Making merry at Lisdoonvarna

After watching the football All-Ireland at home with a ball of malt and a warm fire, I had that sorta empty feeling you can easily get when a big game does not really catch fire, and where your fancy gets defeated anyway.


There was only one kick of a ball between Cork and Down at the end but, apart from the last five minutes, it was not a memorable final at all. Nothing during the action was as memorable as the fact this was broadcaster Miceal O'Muircheartaigh's last All-Ireland before his retirement.

I switched off the TV sound and listened to him on the radio, relishing every word. He has been mighty down all the summer Sundays of more than 50 years.

His last broadcast will be remembered longer than the game he garnished with his factual eloquence and unique bilingual Kerry accent.

I handled the empty feeling by making a few phone calls to my friends, and inside the hour we were on our way up to Lisdoonvarna for our first trip of the matchmaking season. That's a ritual by now even though we are all married men.

There's a lot more to the place we call The Spa than the matchmaking side of things. It is an Indian Summer town for folks to let down their hair and enjoy themselves before the winter begins to bite.

We went into the fabled Roadside Tavern I've told ye about before, and everybody present was discussing the match, the status of Taoiseach (Prime Minister) Brian Cowen after an unfortunate radio interview last week when he sounded very hung over, and the Pope's visit to England as it entered its final hours.

About everybody was in agreement the match had not been brilliant (though the Cork connection were delighted of course). The political consensus was that Cowen is likely to survive because his party doesn’t want to trigger an election which they will certainly lose.

I was most fascinated by the bar judgments that the Pope got a far warmer and bigger welcome in England and Scotland than he would get in Ireland at the moment. Is that not incredible? And it is likely to be accurate

too. About the only index to the Irish view of the Papacy at the moment is the fact that the English organizers offered 2,500 tickets to Ireland for pilgrims who wished to attend the ceremonies. Only about a third of them, a mere 700 or so, were distributed. Nobody wanted the others.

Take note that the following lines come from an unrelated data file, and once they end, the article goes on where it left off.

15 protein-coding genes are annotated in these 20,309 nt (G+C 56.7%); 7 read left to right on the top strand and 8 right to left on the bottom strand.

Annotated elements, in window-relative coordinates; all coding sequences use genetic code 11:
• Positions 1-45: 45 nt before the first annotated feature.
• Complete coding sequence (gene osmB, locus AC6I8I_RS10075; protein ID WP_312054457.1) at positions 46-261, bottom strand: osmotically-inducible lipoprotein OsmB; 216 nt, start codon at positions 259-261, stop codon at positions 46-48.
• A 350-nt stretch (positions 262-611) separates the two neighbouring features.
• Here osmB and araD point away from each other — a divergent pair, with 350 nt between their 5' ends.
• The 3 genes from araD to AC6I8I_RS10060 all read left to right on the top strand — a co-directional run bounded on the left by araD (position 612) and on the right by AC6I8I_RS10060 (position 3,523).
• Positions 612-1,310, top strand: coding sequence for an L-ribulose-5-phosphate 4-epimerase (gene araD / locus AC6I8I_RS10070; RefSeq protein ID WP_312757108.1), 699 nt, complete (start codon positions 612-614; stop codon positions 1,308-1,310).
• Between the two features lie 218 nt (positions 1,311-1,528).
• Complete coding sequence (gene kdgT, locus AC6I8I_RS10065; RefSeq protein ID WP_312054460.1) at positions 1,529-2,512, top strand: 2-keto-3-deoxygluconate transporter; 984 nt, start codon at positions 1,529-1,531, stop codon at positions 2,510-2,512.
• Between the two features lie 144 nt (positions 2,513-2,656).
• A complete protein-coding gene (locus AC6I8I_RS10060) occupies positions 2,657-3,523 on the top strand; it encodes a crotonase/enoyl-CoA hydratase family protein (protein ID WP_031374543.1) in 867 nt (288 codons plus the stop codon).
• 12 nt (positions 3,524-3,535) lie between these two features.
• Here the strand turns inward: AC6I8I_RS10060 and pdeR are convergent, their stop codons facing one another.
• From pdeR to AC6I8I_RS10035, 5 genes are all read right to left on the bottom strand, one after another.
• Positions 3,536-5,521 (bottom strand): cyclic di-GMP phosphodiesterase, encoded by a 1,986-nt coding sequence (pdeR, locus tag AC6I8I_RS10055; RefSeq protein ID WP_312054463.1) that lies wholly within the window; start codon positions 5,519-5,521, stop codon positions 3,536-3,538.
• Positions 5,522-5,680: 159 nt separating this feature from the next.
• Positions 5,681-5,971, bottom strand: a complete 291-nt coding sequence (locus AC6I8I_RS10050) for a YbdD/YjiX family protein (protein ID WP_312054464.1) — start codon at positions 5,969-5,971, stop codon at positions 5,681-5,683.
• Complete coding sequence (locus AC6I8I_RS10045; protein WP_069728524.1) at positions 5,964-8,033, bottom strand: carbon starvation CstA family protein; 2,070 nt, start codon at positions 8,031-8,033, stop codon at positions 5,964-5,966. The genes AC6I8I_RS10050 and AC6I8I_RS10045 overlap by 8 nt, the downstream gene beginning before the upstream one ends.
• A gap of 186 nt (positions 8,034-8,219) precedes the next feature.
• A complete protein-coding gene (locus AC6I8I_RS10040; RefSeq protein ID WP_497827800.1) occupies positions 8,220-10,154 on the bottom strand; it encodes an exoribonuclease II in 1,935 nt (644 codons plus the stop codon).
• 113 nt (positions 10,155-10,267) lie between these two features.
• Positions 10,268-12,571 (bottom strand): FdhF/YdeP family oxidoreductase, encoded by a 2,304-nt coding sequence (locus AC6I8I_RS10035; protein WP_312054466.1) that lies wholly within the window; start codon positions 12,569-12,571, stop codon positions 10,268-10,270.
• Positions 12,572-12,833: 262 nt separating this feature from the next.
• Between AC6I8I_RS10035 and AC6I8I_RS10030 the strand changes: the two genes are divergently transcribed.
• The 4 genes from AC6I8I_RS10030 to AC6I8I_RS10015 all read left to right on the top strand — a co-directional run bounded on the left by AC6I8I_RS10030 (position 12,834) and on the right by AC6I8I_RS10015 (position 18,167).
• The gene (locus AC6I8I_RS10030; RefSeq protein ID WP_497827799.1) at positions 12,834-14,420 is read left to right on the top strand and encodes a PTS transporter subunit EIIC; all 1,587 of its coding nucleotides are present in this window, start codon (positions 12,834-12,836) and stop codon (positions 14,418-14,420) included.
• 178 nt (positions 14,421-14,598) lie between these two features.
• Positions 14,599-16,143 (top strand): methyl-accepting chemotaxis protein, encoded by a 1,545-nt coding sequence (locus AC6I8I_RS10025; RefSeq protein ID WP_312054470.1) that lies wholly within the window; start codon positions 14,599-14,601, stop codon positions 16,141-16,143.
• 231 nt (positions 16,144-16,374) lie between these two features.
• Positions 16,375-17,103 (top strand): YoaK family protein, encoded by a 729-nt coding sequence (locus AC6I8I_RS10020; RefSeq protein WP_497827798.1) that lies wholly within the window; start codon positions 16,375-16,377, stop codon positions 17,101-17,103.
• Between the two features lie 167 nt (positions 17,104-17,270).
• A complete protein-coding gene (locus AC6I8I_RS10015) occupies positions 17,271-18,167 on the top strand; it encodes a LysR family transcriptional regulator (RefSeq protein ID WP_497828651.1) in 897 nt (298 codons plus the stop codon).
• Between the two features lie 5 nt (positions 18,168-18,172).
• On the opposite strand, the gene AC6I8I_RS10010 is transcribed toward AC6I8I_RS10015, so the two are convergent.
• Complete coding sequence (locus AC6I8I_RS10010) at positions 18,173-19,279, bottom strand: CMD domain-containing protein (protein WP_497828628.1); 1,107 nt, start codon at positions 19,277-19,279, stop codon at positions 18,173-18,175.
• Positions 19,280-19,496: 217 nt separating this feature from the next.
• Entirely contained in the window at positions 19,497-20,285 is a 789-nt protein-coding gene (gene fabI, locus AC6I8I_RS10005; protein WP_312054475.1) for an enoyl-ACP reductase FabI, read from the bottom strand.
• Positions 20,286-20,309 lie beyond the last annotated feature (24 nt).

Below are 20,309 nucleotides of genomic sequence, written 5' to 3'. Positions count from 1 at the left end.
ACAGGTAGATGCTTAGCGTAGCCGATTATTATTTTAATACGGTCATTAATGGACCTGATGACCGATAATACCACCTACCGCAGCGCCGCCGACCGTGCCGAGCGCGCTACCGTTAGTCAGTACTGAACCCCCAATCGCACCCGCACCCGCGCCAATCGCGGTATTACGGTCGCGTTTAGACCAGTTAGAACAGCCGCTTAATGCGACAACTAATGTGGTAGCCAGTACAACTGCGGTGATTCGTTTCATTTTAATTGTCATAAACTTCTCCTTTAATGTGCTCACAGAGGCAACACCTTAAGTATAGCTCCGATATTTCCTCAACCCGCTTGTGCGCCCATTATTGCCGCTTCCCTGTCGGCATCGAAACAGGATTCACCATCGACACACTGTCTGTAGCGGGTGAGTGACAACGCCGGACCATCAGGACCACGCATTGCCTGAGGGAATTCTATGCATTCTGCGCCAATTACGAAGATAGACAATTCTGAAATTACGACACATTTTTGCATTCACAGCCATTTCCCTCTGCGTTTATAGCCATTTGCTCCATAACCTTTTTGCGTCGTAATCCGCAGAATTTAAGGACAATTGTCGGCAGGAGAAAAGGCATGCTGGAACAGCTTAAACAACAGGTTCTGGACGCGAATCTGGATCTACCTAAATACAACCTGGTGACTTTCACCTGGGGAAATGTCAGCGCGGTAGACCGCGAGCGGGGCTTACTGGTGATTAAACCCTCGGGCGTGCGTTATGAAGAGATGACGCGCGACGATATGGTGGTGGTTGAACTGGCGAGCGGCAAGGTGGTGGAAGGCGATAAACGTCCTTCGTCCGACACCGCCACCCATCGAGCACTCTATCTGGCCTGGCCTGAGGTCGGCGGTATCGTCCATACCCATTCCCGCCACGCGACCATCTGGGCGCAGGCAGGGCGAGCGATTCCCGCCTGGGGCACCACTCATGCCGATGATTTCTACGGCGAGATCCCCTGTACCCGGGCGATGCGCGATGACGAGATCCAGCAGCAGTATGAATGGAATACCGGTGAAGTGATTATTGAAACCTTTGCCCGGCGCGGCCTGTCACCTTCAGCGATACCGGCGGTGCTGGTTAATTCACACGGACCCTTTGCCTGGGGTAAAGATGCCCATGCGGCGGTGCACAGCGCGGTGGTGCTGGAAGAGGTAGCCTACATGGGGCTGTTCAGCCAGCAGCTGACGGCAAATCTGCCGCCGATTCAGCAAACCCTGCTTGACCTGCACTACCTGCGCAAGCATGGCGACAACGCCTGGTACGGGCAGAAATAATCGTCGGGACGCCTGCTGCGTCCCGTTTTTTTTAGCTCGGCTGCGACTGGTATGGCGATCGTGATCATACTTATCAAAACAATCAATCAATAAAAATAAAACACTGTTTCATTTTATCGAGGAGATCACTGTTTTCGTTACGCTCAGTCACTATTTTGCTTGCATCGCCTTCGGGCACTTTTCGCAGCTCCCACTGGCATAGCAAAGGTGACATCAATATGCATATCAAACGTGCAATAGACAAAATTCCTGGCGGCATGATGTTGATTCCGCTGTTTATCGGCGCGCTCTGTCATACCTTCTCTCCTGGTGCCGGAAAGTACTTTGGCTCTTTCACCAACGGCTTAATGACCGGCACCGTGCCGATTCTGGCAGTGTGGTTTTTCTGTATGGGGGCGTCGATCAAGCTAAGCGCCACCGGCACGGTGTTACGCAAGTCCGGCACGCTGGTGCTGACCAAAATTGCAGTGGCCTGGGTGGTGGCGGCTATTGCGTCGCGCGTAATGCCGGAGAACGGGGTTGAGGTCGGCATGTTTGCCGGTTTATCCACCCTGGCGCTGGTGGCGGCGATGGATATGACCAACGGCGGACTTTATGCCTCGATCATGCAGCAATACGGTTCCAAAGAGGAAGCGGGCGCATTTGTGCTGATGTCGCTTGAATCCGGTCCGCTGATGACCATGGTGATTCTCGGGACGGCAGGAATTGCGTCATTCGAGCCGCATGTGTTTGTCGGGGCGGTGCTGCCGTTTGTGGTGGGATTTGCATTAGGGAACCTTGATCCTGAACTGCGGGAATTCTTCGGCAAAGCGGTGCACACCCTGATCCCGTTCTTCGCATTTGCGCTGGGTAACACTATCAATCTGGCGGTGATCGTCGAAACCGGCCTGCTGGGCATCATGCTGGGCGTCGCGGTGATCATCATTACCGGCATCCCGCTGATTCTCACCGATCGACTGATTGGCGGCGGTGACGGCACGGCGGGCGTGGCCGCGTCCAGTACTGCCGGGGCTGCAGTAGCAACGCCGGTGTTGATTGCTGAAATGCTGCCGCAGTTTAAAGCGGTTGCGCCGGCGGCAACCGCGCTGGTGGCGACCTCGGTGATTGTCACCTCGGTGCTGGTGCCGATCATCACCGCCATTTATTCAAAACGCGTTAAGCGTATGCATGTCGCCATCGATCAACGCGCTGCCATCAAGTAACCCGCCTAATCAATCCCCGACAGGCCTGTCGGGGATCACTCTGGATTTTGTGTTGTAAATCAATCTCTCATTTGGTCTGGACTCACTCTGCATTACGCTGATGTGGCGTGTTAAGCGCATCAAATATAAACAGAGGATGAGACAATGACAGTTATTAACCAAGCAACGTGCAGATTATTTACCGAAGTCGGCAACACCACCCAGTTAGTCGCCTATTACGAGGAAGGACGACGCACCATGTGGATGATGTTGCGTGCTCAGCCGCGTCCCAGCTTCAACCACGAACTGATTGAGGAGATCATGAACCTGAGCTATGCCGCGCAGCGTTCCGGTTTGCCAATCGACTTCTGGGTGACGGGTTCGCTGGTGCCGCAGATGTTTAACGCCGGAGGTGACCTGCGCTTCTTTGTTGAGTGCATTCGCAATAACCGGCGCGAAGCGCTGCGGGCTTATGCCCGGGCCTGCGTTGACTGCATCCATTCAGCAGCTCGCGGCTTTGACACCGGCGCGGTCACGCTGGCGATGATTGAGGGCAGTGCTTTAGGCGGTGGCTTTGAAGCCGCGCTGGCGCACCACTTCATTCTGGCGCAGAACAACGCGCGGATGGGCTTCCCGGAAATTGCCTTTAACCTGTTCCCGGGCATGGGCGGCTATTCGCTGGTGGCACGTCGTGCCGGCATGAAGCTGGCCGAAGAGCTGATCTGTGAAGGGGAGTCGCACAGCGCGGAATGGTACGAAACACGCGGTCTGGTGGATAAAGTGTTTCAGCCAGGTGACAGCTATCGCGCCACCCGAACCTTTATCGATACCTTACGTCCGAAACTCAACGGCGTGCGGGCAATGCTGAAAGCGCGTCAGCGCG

Contrast that with the Papal visit of Pope John Paul 30 years ago when millions turned out to celebrate. That was long before the child abuse scandals which have rocked the Irish church to its foundations.

Nobody who lived through those days will ever forget the electric atmosphere of pure excitement and uplifting celebrations. We will never, ever get there again, and that is sad.

This autumn both church and state are equally the targets of cynical mistrust, both in turmoil and not showing any evidence of digging themselves out of trouble anytime soon.

But to blazes with that. Enough of it. There is still a lot of craic and diversion in Lisdoonvarna as always. And it will last day and night until the end of the month and beyond.

This is Ireland and we have that kind of quality about us still.

I met a man from Wexford in the Savoy, where the dancing and drinking was well under way in the early evening, and he did not know me nor I him except we exchanged our counties of birth and our views on the football.

And he told me the kind of story I love to hear about the small farmer in his county who was recently visited by a taxman carrying out an audit on his books. The taxman asked who was employed on the farm.

"Well,” said the farmer "as you can see from the books there is a laborer here who works 40 hours a week about the place, earns 500 euro a week, pays his tax and PRSI and is off one and a half days weekly.

“And then there's the woman of the house who works 45 hours a week, earns 400 euros a week, pays all her taxes and is off one day a week.

“And then there's a kind of half-witted lad, to be honest, that works about 100 hours a week, gets about 40 euros a week and a couple of pints on a Friday night if he's lucky and, if he's even luckier, gets the chance to sleep with the lady one night a month.”

"That man,” says the taxman, "is the man I want to talk to.” "You are talking to him now," says the small farmer! There was another bearded man at the heart of the earthy mirth a little later as the band played on and the bachelors chased the spinsters. A bit of a philosopher this one, with a nice turn of phrase.

Sometime before we moved on he said he was likely to have a hangover tomorrow, and did I know the best description of said hangover. I said not and he replied, “A hangover is caused by the wrath of grapes!"

I love Lisdoonvarna. It is the target of a lot of written Paddywhackery by visiting scribes and TV crews every year. When 75-year-old farmers are dancing with widows and the matchmaker Willie Daly is always available for interview then that is inevitable.

But a fundamental fact is that in this New Ireland there are not many social outlets for men and women over 40. Young people will tell you that you are "old" nowadays at 25 in many of our nightclubs and discos.

So where else can rural men and women go for dancing and drinking and sing-alongs -- and maybe romance -- except Lisdoonvarna? And boy, do they not make the most of it, and fair play to every last man and woman of them. They know how to enjoy themselves.

So did we for the time we were there. By the time I was dropped at my door under a three-quarter moon, the empty feeling I'd left home with was totally gone away. Whatever about the wrath of grapes the following morning!

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